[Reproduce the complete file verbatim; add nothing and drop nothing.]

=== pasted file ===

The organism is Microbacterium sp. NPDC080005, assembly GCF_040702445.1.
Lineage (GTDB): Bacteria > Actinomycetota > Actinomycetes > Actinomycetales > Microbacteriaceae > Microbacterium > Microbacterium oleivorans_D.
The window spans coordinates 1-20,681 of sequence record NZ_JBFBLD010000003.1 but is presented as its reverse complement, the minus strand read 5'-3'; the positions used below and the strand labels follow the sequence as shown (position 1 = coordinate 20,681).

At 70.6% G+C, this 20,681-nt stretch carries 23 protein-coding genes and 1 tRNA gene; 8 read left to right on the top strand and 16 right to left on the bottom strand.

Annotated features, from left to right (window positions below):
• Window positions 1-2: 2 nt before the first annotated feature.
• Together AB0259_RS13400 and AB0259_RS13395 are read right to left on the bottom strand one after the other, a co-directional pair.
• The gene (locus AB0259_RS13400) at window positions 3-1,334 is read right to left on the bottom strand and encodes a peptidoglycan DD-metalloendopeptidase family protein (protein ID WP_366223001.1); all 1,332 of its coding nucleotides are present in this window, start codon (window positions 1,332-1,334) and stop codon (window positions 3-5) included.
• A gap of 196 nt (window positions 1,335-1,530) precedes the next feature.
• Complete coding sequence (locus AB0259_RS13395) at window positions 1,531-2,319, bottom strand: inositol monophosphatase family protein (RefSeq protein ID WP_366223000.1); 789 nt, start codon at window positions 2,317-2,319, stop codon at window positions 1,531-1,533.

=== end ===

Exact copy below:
The organism is Microbacterium sp. NPDC080005, assembly GCF_040702445.1.
Lineage (GTDB): Bacteria > Actinomycetota > Actinomycetes > Actinomycetales > Microbacteriaceae > Microbacterium > Microbacterium oleivorans_D.
The window spans coordinates 1-20,681 of sequence record NZ_JBFBLD010000003.1 but is presented as its reverse complement, the minus strand read 5'-3'; the positions used below and the strand labels follow the sequence as shown (position 1 = coordinate 20,681).

At 70.6% G+C, this 20,681-nt stretch carries 23 protein-coding genes and 1 tRNA gene; 8 read left to right on the top strand and 16 right to left on the bottom strand.

Annotated features, from left to right (window positions below):
• Window positions 1-2: 2 nt before the first annotated feature.
• Together AB0259_RS13400 and AB0259_RS13395 are read right to left on the bottom strand one after the other, a co-directional pair.
• The gene (locus AB0259_RS13400) at window positions 3-1,334 is read right to left on the bottom strand and encodes a peptidoglycan DD-metalloendopeptidase family protein (protein ID WP_366223001.1); all 1,332 of its coding nucleotides are present in this window, start codon (window positions 1,332-1,334) and stop codon (window positions 3-5) included.
• A gap of 196 nt (window positions 1,335-1,530) precedes the next feature.
• Complete coding sequence (locus AB0259_RS13395) at window positions 1,531-2,319, bottom strand: inositol monophosphatase family protein (RefSeq protein ID WP_366223000.1); 789 nt, start codon at window positions 2,317-2,319, stop codon at window positions 1,531-1,533.